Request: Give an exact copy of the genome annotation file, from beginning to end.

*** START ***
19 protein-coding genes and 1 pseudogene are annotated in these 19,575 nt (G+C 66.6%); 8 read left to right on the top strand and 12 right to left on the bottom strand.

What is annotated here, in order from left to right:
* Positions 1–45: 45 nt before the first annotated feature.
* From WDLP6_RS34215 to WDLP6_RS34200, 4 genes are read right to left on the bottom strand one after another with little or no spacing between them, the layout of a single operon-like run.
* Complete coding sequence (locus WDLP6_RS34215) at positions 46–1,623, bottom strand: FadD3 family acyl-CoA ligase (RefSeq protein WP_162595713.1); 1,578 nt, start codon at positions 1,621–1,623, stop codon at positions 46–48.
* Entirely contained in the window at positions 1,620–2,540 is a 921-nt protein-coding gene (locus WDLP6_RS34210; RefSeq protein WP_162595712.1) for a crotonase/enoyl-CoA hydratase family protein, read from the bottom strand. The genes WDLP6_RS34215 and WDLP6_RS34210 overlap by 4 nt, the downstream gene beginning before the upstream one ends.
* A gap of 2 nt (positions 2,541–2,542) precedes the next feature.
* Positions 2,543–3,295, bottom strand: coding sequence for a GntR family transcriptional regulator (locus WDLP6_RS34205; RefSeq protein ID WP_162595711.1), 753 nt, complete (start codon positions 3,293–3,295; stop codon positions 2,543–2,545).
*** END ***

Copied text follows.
19 protein-coding genes and 1 pseudogene are annotated in these 19,575 nt (G+C 66.6%); 8 read left to right on the top strand and 12 right to left on the bottom strand.

What is annotated here, in order from left to right:
* Positions 1–45: 45 nt before the first annotated feature.
* From WDLP6_RS34215 to WDLP6_RS34200, 4 genes are read right to left on the bottom strand one after another with little or no spacing between them, the layout of a single operon-like run.
* Complete coding sequence (locus WDLP6_RS34215) at positions 46–1,623, bottom strand: FadD3 family acyl-CoA ligase (RefSeq protein WP_162595713.1); 1,578 nt, start codon at positions 1,621–1,623, stop codon at positions 46–48.
* Entirely contained in the window at positions 1,620–2,540 is a 921-nt protein-coding gene (locus WDLP6_RS34210; RefSeq protein WP_162595712.1) for a crotonase/enoyl-CoA hydratase family protein, read from the bottom strand. The genes WDLP6_RS34215 and WDLP6_RS34210 overlap by 4 nt, the downstream gene beginning before the upstream one ends.
* A gap of 2 nt (positions 2,541–2,542) precedes the next feature.
* Positions 2,543–3,295, bottom strand: coding sequence for a GntR family transcriptional regulator (locus WDLP6_RS34205; RefSeq protein ID WP_162595711.1), 753 nt, complete (start codon positions 3,293–3,295; stop codon positions 2,543–2,545).